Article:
It’s been a busy few weeks around here. Last week was spring break so I had the blessing of 3 boys hanging out with me. They are back in school this week which frees up my time but my it’s always startling to get back to the quiet after the house being full 24-7!
So, my husband and I were recently discussing the possibility of me going to a music conference. I had looked into several possibilities, and though he was very supportive, I decided not to go to any of them. I told him what I really wanted was to find a group of people that were doing what I’m doing- that’s who I want to go to a conference with. Here’s the problem- I’m not sure what I “do” yet! My interests with music are quite broad and fuzzy, and I know more about what I’m not than what I am! For now that’s a wonderful thing- it gives me a lot of room to explore and learn.
Funny enough, the timing of this conversation was the same week as a hospice training I had decided to attend. One of the areas that really interests me right now is music therapy. Though I’m not trained specifically as a music therapist, I can definitely volunteer as a musician through hospice to share music as a way of providing comfort. The first day of the training (there are 4 days total), as we went around the table and talked about why we had come to the training, I was struck by how similar our answers were. I was the young ‘un, for sure, but we all had a desire to nurture and bring peace and comfort to the others with the various gifts we’d been given. I immediately felt a kinship with these other women, and wondered if I had found “my people.”
During the training, one of the women recommended to me a video that I found that evening on Amazon Prime called “Alive Inside.” It’s all about how music affects us, particularly those struggling with Alzheimer’s. What an inspiring video! I highly recommend it if you haven’t seen it. Here is a portion of it. The full-length film is a little over an hour.
After viewing this movie and feeling excited about the impact I could have on the elderly through music, I ended up stumbling across this neat work: “Music is Medicine.”
So today I drove over to one of the nursing homes in town and gave them my business card and discussed the possibilities of how I could share my music there, and next week I’ll go into the Alzheimer’s unit and have a little music time with a few of the residents. I’m excited!
Sometimes I forget how powerful music is. Today was a good reminder.
“If you only try the things you believe you can do, you’ll only accomplish the things you already knew you could do. But if you give yourself permission to fail, you’re free to try the things that seem completely beyond your reach. And that’s when magic happens.”
Today I wanted to spend time writing music, but for some reason I was in a real “blah” type funk. Nothing in particular was going badly, I just couldn’t get myself motivated to write. So I decided to go on a run. Best idea I’ve had all day. The fresh air felt wonderful, and the snow had melted off my little trail that I like to run on (there’s a hill that I run up first that gives me a great burst of “I got this” right off the bat!). Don’t get any big ideas- I’m not training for a marathon or anything- I go about a mile. But it is just right for me.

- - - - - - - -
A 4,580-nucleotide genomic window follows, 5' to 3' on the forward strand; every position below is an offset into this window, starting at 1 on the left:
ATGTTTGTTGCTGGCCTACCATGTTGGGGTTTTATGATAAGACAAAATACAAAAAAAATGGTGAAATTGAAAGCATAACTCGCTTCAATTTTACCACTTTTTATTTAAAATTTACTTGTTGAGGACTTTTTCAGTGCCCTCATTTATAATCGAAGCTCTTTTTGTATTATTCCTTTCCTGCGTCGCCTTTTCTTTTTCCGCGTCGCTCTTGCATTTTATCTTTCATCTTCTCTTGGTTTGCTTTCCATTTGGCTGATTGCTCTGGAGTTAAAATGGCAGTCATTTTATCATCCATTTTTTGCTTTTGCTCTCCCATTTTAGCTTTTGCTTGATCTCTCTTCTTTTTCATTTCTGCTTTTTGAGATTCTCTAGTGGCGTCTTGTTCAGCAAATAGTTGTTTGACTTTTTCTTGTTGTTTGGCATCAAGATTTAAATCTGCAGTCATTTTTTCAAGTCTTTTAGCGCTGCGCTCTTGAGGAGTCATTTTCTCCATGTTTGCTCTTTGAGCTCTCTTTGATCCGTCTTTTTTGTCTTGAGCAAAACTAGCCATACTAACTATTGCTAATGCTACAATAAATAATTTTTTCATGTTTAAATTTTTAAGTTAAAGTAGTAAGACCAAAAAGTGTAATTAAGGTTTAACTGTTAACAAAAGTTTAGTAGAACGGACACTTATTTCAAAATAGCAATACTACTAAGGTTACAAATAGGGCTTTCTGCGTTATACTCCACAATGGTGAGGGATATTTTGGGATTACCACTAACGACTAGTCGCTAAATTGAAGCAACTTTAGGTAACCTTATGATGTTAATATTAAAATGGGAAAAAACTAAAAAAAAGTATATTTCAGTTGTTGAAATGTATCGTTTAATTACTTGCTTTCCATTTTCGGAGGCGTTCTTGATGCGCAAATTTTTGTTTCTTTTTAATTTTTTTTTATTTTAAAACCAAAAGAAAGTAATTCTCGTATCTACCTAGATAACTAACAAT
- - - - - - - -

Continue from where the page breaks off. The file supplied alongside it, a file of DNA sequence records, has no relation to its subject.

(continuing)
Anyway- as I was running, I saw a man in his 60’s on a bike, and I saw that he rode into a driveway (presumably his driveway) that I was just about to run past. He wasn’t facing me when I looked over to say hello, so I kept running and assumed he would rather not interact. It took me by surprise when a moment later he called out,
“How’s your PMA?”
I turned to look at him (still running) with a confused look on my face.
“I don’t know what that means!” I called back, amused. (I think initially I thought he was going to say PMS and I was about to be really confused why a stranger would yell that out).
“Positive Mental Attitude!!” he explained with a smile.
Duh- I could have figured that one out.
“Oh! Great!” I yelled over my shoulder and gave him a thumbs up.
I don’t remember his reply, but I smiled as I ran on. First of all, what an awesome human being. It makes me want to go calling out “How’s your PMA?” to the next few strangers I pass :).
But besides that, it got me in a totally different frame of mind. PMA can do that, you know. And a run. So, stranger, how’s your PMA?
Today I found an interview which was posted online in 2010 by mormonartist.net and highlighted the musical career of Crawford Gates (my Grandfather). There was one quote that was particularly moving to me and I wanted to share it here. Grandad was an extremely talented musician, but even more than that, he was a man of faith. This quote shows how completely he “let go” and allowed God to work through him.
As a composer, with all eight hundred and seventy-four pieces, I had two prayers. I have an “empty-page prayer.” I look at the page, and I’ve got to fill it with beautiful music. Where is that going to come from? I don’t have beautiful music within me. It’s got to come from the Lord, but he is going to give it to me. So the empty-page prayer is a prayer of supplication: “Help me do something beautiful for this need.” And that was certainly true with Promised Valley, that was certainly true with the Hill Cumorah Pageant, and that was certainly true with Joseph! Joseph!.
Then there’s the second prayer: I got a page. The Lord has given it to me. I get on my knees next to my piano or next to my desk. “Thank you for this beautiful music. Thank you, Heavenly Father.”
Two prayers: “empty page,” “full page.” It’s been that way all my life. And it may not be just one prayer, or two prayers; it’s a week of prayers, or a month of prayers.